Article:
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Nov 15
Blog: Simulations that Save Mothers and Babies

Through the generosity of The Flower and Fruit Mission, Saratoga Hospital received a Noelle® comprehensive teaching system, complete with mannequins, to simulate the full birthing experience before, during, and after delivery for training and drilling purposes. 

“As regulations change or new protocols develop, these simulations give us the opportunity to learn, teach, and practice them before we must use them in the field,” says obstetrician Amos Cutler, MD, Vice Chair of the department of OB/GYN at Saratoga Hospital. “At the time of the donation, certified instructors in the area had limited availability, but we didn’t let that stop us. Saratoga Hospital flew four of us to Florida to take the course, and we’ve been training since then. I enjoy teaching, very much, and our childbirth simulation program gives me the opportunity to teach quarterly.”

Certified Childbirth Educator Kim Kenyon-Berry, MSEd, BSN, RNC-OB, is one of Saratoga Hospital’s Neonatal Resuscitation Program® and childbirth simulation instructors. She says both the Noelle® and baby Hal mannequins have greatly prepared physicians and staff to handle numerous emergencies, such as postpartum hemorrhage, prolapsed umbilical cords, and shoulder dystocia—when the baby’s head is out but the shoulders are stuck.

“The simulations are set to be as real as possible,” Berry says. “Hal, the infant mannequin, can stop breathing and even turn blue as we go through neonatal resuscitation drills. The more we do them, the faster and more comfortable our team can be. Hal is smaller and easier to set up, so we try to add as many unscheduled trainings with him as we can on top of the scheduled ones.”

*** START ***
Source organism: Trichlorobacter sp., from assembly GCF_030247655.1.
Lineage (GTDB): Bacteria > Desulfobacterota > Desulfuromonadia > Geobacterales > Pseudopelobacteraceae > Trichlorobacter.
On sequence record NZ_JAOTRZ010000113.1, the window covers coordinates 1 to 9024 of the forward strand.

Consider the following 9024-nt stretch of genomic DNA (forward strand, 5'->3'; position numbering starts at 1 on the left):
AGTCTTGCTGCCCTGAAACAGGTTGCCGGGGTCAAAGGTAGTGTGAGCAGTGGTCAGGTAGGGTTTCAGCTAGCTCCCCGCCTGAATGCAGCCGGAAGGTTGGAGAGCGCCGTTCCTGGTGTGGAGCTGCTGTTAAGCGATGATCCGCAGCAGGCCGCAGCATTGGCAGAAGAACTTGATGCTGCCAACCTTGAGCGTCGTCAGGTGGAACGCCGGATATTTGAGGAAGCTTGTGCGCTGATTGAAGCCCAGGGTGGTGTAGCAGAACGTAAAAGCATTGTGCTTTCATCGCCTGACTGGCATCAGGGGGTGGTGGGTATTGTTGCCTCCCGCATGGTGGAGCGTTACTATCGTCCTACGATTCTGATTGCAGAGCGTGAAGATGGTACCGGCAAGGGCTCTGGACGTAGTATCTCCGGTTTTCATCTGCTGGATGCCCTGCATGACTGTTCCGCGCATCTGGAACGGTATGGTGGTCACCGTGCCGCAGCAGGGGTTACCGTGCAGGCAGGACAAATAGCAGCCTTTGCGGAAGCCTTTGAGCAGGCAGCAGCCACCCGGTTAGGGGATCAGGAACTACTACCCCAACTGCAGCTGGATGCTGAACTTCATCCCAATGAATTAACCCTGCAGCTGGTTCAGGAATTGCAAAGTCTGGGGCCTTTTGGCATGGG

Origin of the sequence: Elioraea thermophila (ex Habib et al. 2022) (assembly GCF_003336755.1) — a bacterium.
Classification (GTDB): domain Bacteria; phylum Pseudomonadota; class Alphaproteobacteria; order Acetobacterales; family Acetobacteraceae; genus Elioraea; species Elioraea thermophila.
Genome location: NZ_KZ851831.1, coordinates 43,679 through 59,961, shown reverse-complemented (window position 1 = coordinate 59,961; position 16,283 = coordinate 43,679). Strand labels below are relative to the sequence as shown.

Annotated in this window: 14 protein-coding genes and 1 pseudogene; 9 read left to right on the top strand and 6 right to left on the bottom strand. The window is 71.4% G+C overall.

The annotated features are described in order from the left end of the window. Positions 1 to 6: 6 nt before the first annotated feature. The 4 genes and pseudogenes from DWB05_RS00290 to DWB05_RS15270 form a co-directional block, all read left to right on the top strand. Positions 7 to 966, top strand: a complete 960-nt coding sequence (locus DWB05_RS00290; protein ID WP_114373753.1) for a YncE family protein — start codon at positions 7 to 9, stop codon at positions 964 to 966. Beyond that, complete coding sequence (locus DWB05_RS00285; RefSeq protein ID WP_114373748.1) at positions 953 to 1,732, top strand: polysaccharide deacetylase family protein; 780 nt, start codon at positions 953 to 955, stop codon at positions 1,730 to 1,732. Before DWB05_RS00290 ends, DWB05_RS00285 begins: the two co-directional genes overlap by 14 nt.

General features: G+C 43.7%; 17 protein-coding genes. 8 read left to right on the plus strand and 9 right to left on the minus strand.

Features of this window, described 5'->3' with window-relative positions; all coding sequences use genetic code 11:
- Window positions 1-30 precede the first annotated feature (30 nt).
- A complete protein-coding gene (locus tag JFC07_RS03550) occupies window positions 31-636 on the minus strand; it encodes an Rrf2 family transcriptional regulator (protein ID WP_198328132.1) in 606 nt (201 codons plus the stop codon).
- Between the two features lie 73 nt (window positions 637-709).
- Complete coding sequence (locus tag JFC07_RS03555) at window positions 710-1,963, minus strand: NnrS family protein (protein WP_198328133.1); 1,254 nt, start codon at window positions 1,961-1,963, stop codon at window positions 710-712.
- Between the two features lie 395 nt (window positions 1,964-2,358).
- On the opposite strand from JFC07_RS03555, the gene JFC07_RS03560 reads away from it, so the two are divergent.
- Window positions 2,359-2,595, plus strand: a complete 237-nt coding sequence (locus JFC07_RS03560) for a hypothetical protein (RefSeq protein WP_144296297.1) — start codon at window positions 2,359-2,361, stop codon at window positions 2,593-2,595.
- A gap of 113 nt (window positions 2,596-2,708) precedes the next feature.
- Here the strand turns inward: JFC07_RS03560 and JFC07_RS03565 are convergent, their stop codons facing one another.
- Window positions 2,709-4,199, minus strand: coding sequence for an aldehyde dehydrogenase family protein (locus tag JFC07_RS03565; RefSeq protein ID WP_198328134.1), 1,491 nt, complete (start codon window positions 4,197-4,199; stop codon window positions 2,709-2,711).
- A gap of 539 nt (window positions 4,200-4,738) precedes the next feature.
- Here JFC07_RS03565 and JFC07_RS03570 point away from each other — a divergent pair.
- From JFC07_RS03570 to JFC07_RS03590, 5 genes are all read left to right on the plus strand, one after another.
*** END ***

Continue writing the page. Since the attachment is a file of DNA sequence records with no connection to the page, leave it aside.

Dr. Cutler says successfully delivering a baby in shoulder dystocia can be a challenging maneuver, especially as it is better in such cases to deliver the baby within four minutes. 
“The simulation gives our team members the opportunity to practice that,” he says. “With the Noelle®, we simulate the doctors’ and nurses’ role at every step. Then we debrief on what we’ve learned, such as recognizing the signs and discussing what we could do differently. Most of the time, you cannot anticipate emergencies, but these simulations help us explore and be ready for the possibility.”

Postpartum hemorrhage drills include several departments in the hospital as well as OB/GYN, such as emergency department and intensive care nurses, lab technicians, and care managers.

“We need all those departments involved when it’s a severe postpartum hemorrhage,” Berry says. “I’ve been doing this for 32 years, and these cases have become more frequent—up to as many as one or two a month. Women with chronic hypertension, diabetes, obesity, and who smoke are at a higher risk, and these simulations keep us prepared. As a hospital, we’re participating in the New York State Department of Health Managing Maternal Hemorrhage project. Saratoga Hospital is among those leading the way in identifying risk factors prior to delivery. These procedures and drills are lifesaving.”

One of the specific cases Dr. Cutler will always remember is a time when he was called in to assist a colleague with a patient experiencing postpartum bleeding. “I’m driving in to the hospital thinking, this is her first pregnancy and the last thing I want to do is a hysterectomy,” says Dr. Cutler. “Fortunately, we had just had a Noelle® simulation on postpartum hemorrhage the week before, where we learned about using the Bakri Balloon medical device, which can temporarily control bleeding.”

Use of the Bakri device is a simple procedure, involving inflating the device with saline, which puts pressure on the uterus and halts the bleeding. 

“It worked,” Dr. Cutler says. “Mother and baby were perfectly fine. Over the years, she had three more successful deliveries. I have been delivering babies for nearly 30 years, and they are all memorable, but this moment reminds me how important it is to never stop learning. Regular, ongoing training is a necessary part of doing our best for our patients, and we are all grateful to The Flower and Fruit Mission for this lifesaving donation.” 


Dr. Cutler practices at Saratoga OB/GYN at Myrtle Street. Kim Kenyon-Berry is a member of the hospital’s maternity team at William J. Hickey Women’s Health Services. To learn more, please visit Obstetric and Gynecologic Care at Saratoga Hospital.
 


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